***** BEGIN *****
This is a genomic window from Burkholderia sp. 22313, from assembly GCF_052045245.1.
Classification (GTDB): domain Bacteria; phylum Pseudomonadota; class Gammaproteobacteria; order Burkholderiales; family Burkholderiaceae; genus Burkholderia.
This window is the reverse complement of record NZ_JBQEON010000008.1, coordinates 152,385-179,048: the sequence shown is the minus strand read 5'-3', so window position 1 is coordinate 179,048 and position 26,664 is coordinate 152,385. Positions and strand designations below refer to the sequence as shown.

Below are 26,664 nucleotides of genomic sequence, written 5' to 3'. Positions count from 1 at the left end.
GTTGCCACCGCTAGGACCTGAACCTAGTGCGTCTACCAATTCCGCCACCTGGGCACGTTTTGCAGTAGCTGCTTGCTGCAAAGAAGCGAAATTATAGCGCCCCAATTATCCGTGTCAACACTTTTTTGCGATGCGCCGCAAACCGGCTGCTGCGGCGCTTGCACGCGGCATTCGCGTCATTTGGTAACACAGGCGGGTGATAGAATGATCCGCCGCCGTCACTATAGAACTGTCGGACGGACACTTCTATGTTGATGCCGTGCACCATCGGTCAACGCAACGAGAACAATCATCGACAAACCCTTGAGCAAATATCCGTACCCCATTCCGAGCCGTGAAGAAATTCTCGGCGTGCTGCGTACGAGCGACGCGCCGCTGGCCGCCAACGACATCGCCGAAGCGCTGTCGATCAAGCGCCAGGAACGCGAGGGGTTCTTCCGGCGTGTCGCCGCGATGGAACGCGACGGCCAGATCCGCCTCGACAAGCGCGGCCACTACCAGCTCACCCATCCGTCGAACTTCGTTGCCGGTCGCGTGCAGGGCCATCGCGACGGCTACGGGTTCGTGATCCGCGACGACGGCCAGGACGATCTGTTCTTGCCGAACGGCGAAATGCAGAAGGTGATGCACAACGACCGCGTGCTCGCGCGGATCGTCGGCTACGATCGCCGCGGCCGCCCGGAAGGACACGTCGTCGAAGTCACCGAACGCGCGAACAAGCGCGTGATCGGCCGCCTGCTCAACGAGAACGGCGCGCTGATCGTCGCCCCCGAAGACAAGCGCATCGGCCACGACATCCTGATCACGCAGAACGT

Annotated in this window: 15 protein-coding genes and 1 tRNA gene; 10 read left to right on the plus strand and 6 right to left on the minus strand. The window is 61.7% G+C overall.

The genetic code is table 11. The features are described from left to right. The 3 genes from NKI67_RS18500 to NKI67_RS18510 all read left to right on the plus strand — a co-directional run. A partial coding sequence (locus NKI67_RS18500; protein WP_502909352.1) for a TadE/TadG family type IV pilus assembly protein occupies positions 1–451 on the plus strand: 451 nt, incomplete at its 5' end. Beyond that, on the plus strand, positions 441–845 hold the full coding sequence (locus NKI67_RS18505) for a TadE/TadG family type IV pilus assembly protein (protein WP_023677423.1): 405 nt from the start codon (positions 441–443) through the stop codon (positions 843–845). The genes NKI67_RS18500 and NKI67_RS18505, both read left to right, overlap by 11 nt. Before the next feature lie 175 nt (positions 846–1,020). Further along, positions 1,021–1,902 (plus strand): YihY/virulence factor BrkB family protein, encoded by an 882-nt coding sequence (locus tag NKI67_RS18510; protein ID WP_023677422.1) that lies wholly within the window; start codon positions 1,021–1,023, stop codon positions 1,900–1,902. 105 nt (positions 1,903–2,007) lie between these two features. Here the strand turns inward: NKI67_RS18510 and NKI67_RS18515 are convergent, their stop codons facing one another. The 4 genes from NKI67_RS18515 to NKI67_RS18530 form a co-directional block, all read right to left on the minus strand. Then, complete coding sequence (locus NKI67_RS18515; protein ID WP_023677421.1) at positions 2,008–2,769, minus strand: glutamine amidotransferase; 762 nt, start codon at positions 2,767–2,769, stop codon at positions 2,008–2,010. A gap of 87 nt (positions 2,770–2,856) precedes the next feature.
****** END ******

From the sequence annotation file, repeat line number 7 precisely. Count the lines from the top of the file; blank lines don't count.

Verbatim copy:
The genetic code is table 11. The features are described from left to right. The 3 genes from NKI67_RS18500 to NKI67_RS18510 all read left to right on the plus strand — a co-directional run. A partial coding sequence (locus NKI67_RS18500; protein WP_502909352.1) for a TadE/TadG family type IV pilus assembly protein occupies positions 1–451 on the plus strand: 451 nt, incomplete at its 5' end. Beyond that, on the plus strand, positions 441–845 hold the full coding sequence (locus NKI67_RS18505) for a TadE/TadG family type IV pilus assembly protein (protein WP_023677423.1): 405 nt from the start codon (positions 441–443) through the stop codon (positions 843–845). The genes NKI67_RS18500 and NKI67_RS18505, both read left to right, overlap by 11 nt. Before the next feature lie 175 nt (positions 846–1,020). Further along, positions 1,021–1,902 (plus strand): YihY/virulence factor BrkB family protein, encoded by an 882-nt coding sequence (locus tag NKI67_RS18510; protein ID WP_023677422.1) that lies wholly within the window; start codon positions 1,021–1,023, stop codon positions 1,900–1,902. 105 nt (positions 1,903–2,007) lie between these two features. Here the strand turns inward: NKI67_RS18510 and NKI67_RS18515 are convergent, their stop codons facing one another. The 4 genes from NKI67_RS18515 to NKI67_RS18530 form a co-directional block, all read right to left on the minus strand. Then, complete coding sequence (locus NKI67_RS18515; protein ID WP_023677421.1) at positions 2,008–2,769, minus strand: glutamine amidotransferase; 762 nt, start codon at positions 2,767–2,769, stop codon at positions 2,008–2,010. A gap of 87 nt (positions 2,770–2,856) precedes the next feature.